A former professor at Creighton University and a current editor of a Christian commentary journal explains why he does not hire Ivy League students.
R.R. Reno, editor of First Things, explained his position:
I’m not inclined to hire a graduate from one of America’s elite universities. That marks a change. A decade ago I relished the opportunity to employ talented graduates of Princeton, Yale, Harvard and the rest. Today? Not so much.
He said Ivy League students generally fall into two camps — woke liberal activists or silent and passive students.
Student activists don’t represent the majority of students. But I find myself wondering about the silent acquiescence of most students. They allow themselves to be cowed by charges of racism and other sins. I sympathize. The atmosphere of intimidation in elite higher education is intense. But I don’t want to hire a person well-practiced in remaining silent when it costs something to speak up.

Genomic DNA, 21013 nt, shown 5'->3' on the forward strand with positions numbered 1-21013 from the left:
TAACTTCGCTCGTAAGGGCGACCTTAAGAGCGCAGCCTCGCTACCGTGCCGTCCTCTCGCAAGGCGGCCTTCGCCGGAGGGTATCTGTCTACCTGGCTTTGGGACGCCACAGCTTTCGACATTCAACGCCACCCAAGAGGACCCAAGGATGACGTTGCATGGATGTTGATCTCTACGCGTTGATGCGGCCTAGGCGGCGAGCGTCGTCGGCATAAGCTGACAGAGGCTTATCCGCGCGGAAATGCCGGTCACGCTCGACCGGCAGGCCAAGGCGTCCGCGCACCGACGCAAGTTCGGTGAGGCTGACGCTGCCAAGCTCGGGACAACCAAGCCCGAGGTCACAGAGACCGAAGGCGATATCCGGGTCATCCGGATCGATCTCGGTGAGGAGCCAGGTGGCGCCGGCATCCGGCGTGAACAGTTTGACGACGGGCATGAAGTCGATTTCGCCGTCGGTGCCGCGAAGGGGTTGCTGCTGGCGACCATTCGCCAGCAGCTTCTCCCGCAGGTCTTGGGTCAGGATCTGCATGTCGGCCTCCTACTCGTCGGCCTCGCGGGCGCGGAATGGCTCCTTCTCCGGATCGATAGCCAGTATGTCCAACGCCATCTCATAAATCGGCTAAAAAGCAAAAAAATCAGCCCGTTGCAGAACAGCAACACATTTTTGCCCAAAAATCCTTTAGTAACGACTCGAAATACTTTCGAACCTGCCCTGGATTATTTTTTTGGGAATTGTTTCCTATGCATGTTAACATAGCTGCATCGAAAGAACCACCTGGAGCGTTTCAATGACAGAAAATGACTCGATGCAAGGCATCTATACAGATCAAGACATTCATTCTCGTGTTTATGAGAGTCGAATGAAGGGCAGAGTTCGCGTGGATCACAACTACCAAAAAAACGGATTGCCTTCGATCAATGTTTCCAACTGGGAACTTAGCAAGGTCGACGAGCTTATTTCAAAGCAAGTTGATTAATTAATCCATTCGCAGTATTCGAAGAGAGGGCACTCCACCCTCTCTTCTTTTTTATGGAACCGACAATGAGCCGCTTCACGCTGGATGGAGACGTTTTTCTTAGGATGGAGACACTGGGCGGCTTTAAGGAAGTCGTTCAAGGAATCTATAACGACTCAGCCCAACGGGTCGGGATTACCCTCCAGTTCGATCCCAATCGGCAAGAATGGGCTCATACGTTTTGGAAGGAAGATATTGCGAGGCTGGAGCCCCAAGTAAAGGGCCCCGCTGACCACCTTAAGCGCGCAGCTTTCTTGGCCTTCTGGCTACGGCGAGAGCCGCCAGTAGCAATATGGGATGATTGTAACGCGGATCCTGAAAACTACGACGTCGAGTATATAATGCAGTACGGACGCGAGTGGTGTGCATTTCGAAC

He said he has “no doubt” that Harvard and Princeton students are “smart, talented and ambitious.” But Ivy League institutions do not “add value,” Reno said.
“Dysfunctional kids are coddled and encouraged to nurture grievances, while normal kids are attacked and educationally abused,” he said.
That’s why he has pivoted to hiring students from small colleges.
“My rule of thumb is to hire from institutions I advise young people to attend,” he said. “Hillsdale College is at the top of that list, as are quirky small Catholic colleges such as Thomas Aquinas College, Wyoming Catholic College and the University of Dallas.”
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